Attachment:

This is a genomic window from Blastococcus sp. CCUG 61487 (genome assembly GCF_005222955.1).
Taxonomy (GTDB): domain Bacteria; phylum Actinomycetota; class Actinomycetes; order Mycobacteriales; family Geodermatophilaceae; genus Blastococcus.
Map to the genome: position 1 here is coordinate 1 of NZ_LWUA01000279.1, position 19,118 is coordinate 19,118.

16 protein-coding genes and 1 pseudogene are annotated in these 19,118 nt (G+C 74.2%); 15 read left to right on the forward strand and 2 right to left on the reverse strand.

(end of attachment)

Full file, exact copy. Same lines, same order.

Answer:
This is a genomic window from Blastococcus sp. CCUG 61487 (genome assembly GCF_005222955.1).
Taxonomy (GTDB): domain Bacteria; phylum Actinomycetota; class Actinomycetes; order Mycobacteriales; family Geodermatophilaceae; genus Blastococcus.
Map to the genome: position 1 here is coordinate 1 of NZ_LWUA01000279.1, position 19,118 is coordinate 19,118.

16 protein-coding genes and 1 pseudogene are annotated in these 19,118 nt (G+C 74.2%); 15 read left to right on the forward strand and 2 right to left on the reverse strand.